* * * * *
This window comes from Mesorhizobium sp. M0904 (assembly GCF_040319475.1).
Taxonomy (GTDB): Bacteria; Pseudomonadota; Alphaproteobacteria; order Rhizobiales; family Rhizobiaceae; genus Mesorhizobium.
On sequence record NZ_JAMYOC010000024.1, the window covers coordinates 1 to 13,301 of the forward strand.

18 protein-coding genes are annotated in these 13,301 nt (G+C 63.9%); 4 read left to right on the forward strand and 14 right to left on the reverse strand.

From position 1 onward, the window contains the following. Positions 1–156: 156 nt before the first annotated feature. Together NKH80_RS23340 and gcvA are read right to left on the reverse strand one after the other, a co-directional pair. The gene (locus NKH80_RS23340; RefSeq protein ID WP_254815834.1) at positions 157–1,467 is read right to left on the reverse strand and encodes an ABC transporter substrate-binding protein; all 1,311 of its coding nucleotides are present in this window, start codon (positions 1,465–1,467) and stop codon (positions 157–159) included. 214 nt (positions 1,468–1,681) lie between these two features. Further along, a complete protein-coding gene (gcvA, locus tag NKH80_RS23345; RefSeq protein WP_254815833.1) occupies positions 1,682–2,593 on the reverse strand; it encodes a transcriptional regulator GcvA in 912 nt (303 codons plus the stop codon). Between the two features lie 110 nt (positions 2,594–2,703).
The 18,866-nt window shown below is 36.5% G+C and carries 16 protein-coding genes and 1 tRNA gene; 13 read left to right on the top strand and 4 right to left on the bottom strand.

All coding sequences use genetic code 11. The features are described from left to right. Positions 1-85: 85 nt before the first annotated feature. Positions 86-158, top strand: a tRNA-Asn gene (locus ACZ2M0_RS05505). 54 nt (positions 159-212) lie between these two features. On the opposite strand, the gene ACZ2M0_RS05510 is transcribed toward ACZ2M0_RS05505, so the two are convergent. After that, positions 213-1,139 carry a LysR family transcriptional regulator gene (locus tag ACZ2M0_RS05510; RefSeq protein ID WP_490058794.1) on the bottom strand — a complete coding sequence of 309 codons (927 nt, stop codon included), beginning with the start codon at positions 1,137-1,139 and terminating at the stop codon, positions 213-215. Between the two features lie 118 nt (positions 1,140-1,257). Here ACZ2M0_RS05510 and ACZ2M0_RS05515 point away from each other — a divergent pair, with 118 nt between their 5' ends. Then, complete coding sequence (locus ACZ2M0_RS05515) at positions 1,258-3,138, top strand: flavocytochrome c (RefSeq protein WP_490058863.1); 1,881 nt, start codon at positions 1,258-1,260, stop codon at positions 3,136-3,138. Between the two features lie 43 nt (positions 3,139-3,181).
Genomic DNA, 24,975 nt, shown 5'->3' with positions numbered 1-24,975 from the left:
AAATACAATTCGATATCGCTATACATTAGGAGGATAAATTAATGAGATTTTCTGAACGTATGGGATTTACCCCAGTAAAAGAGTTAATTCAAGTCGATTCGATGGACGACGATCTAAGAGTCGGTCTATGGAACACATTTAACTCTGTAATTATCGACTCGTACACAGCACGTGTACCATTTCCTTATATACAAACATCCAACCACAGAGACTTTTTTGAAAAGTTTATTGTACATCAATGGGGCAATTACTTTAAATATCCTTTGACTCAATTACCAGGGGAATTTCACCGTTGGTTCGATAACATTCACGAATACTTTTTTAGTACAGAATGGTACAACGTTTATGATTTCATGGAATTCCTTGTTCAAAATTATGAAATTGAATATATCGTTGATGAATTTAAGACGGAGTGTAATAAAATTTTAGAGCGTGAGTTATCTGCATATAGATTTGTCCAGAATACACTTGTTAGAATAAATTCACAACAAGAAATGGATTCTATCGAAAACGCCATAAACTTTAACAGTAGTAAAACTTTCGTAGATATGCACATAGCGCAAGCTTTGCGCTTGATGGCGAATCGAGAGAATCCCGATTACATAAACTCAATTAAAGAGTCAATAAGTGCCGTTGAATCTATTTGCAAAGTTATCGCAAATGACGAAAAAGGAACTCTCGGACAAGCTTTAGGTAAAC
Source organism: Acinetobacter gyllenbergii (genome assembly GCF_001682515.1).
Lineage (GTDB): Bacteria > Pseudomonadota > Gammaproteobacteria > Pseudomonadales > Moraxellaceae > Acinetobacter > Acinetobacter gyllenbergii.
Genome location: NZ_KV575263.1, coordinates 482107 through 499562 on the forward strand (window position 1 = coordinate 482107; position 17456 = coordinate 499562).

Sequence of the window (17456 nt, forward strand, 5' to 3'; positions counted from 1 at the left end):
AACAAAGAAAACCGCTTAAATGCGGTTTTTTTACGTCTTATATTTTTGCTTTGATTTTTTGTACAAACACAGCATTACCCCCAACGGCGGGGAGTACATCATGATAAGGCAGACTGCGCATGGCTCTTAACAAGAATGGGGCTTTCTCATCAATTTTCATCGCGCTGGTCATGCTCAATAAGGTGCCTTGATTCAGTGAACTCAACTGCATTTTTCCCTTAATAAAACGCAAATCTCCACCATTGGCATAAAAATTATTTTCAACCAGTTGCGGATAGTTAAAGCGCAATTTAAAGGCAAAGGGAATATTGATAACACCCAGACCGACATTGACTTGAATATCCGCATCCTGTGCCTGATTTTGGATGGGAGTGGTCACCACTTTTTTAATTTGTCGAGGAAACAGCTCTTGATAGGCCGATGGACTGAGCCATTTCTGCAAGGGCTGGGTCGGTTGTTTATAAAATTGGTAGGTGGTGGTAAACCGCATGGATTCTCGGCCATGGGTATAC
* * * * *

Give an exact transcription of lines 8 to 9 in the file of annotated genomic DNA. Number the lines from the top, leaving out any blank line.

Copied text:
Genomic DNA, 24,975 nt, shown 5'->3' with positions numbered 1-24,975 from the left:
AAATACAATTCGATATCGCTATACATTAGGAGGATAAATTAATGAGATTTTCTGAACGTATGGGATTTACCCCAGTAAAAGAGTTAATTCAAGTCGATTCGATGGACGACGATCTAAGAGTCGGTCTATGGAACACATTTAACTCTGTAATTATCGACTCGTACACAGCACGTGTACCATTTCCTTATATACAAACATCCAACCACAGAGACTTTTTTGAAAAGTTTATTGTACATCAATGGGGCAATTACTTTAAATATCCTTTGACTCAATTACCAGGGGAATTTCACCGTTGGTTCGATAACATTCACGAATACTTTTTTAGTACAGAATGGTACAACGTTTATGATTTCATGGAATTCCTTGTTCAAAATTATGAAATTGAATATATCGTTGATGAATTTAAGACGGAGTGTAATAAAATTTTAGAGCGTGAGTTATCTGCATATAGATTTGTCCAGAATACACTTGTTAGAATAAATTCACAACAAGAAATGGATTCTATCGAAAACGCCATAAACTTTAACAGTAGTAAAACTTTCGTAGATATGCACATAGCGCAAGCTTTGCGCTTGATGGCGAATCGAGAGAATCCCGATTACATAAACTCAATTAAAGAGTCAATAAGTGCCGTTGAATCTATTTGCAAAGTTATCGCAAATGACGAAAAAGGAACTCTCGGACAAGCTTTAGGTAAAC